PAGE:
I attended Omnicom’s Omniwomen event on Thursday – the first time it has ever been held in the UK. It was a seriously inspiring session, full of speakers – men and women – who had the courage to share not just what had made them successful, but the setbacks they’d battled along the way. In a group break out, one of the delegates shared a mantra she’d come to live by, “A set-back is a set-up for a come-back,” and as trite as it sounds, I’ve found myself replaying it in my mind ever since.
Speaking to my best friend on Saturday as she debated a career-dilemma, I was amazed at the advice that tripped off my tongue, all courtesy of Omniwomen:
Done is better than perfect – we can tie ourselves up in so many knots trying to do the right thing, when’s it’s always better just to get it done and then learn from how it went.
Embrace the s**t – Dame Dianne Thompson talked about this particularly in relation to her time at Camelot when they challenged the regulator’s ruling to award the license to Virgin at the High Court and won. If she knew that was going to be the job at the start, she’d have run a mile, but in the end it was the making of her.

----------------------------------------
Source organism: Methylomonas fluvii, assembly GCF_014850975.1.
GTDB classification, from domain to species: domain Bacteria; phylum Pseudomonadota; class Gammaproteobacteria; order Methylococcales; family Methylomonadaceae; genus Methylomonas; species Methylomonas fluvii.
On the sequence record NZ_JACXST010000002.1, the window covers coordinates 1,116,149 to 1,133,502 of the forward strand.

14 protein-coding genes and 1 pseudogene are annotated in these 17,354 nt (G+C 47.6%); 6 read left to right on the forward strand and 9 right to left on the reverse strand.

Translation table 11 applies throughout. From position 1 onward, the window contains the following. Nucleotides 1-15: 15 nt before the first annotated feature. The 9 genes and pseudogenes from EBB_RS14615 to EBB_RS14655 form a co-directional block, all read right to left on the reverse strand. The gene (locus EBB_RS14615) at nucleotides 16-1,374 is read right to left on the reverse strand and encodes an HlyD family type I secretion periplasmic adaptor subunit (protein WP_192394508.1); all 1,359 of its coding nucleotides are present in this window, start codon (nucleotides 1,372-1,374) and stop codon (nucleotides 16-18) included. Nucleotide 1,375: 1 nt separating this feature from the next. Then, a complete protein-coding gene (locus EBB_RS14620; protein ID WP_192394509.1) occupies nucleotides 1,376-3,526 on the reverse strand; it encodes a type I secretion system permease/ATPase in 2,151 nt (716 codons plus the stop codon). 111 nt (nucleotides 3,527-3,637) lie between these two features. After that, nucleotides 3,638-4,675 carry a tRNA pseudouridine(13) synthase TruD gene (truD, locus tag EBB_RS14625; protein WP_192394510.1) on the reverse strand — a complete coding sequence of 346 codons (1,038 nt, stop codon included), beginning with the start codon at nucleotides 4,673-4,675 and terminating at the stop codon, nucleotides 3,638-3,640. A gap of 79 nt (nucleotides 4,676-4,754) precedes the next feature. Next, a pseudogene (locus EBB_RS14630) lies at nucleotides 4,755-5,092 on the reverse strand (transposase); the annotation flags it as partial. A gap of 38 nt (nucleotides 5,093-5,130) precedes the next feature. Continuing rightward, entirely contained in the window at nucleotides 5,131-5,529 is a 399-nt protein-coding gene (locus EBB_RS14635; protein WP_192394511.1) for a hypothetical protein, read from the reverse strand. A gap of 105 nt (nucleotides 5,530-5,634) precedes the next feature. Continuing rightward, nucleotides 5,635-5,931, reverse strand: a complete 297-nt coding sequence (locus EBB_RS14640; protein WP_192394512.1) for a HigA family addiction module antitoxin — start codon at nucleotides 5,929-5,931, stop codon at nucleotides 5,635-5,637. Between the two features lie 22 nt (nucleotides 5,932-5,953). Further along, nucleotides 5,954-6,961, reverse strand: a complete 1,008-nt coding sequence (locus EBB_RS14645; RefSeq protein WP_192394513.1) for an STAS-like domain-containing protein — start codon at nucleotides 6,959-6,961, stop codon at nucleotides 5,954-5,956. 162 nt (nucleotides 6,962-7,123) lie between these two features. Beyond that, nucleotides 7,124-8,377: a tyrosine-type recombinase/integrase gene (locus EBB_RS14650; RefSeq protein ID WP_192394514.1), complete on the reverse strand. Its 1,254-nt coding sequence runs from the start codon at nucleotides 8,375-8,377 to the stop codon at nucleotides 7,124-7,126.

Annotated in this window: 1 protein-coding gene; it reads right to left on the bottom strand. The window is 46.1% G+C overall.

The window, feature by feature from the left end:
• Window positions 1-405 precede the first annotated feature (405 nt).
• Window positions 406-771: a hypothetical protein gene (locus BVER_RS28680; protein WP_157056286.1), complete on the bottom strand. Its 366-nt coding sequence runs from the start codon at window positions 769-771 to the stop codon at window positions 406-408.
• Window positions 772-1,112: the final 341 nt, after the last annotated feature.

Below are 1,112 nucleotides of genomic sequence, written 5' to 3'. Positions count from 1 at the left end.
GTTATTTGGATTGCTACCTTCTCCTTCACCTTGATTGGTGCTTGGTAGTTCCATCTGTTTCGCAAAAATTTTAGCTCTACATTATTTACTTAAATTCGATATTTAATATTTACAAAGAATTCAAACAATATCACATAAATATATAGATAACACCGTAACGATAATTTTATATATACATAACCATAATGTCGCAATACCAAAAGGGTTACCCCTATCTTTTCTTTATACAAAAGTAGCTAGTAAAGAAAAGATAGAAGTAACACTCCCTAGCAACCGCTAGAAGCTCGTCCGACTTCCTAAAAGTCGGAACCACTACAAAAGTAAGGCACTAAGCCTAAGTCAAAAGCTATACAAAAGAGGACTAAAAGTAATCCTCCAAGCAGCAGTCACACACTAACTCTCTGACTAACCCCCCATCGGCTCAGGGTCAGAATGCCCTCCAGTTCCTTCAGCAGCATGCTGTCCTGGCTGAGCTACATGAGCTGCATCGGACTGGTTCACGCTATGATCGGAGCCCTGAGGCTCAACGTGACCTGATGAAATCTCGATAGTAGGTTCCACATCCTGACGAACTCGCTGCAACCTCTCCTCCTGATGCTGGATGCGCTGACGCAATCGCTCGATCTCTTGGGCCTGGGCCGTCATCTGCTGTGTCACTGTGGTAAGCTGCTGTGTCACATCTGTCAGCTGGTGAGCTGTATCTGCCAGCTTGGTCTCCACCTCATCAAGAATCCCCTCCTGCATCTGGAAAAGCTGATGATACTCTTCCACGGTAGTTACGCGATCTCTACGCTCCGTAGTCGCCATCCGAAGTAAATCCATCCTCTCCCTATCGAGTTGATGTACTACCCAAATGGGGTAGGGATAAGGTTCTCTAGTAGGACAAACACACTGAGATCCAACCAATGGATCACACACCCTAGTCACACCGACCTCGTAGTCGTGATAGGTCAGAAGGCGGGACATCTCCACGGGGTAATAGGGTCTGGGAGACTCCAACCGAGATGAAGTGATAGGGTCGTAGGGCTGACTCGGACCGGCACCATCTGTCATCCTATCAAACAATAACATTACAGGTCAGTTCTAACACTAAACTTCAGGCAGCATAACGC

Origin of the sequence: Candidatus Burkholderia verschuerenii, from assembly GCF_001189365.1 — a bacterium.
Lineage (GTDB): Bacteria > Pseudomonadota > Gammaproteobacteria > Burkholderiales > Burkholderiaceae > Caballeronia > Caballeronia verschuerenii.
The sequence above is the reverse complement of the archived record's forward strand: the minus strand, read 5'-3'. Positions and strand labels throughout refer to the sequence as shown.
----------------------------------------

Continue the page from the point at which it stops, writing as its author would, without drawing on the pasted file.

Ask for specific help – When you’re so focussed on keeping afloat with graceful ablomb it can be hard for others to recognise that you’re drowning. Consider your to-do list as if you have to delegate it to another person in 10 minutes – not only does it aid prioritisation but it helps to clarify exactly what you could package comfortably for someone else to help with.
Believe – Karen Dacre has had an incredible life. Paralysed in her early twenties, she has gone on to scale mountains, cross glaciers and win Paralympics medals. Her one word mantra – Believe – which even stretched to spiritual surgery in the Amazon rainforest – has sustained her through every challenge. It’s an over-used term, but its amazing where a positive mental attitude can get you.
Talking to my friend however, and relaying these insights, a broader idea came to mind, and one that the whole Omniwomen programme represents: sharing. The quote, “There’s a special place in hell for women who don’t help other women,” from Madeleine Albright was cited more than once and it’s so true. However, in our busy days and careers, it’s all too easy to neglect the time to reflect, joke together, cry together, discuss together, and that’s why initiatives like Omniwomen are so valuable. Whether it’s the big, organised events, or the small one-on-one chats, it’s the act of sharing our experiences that is the most useful in our careers and our lives.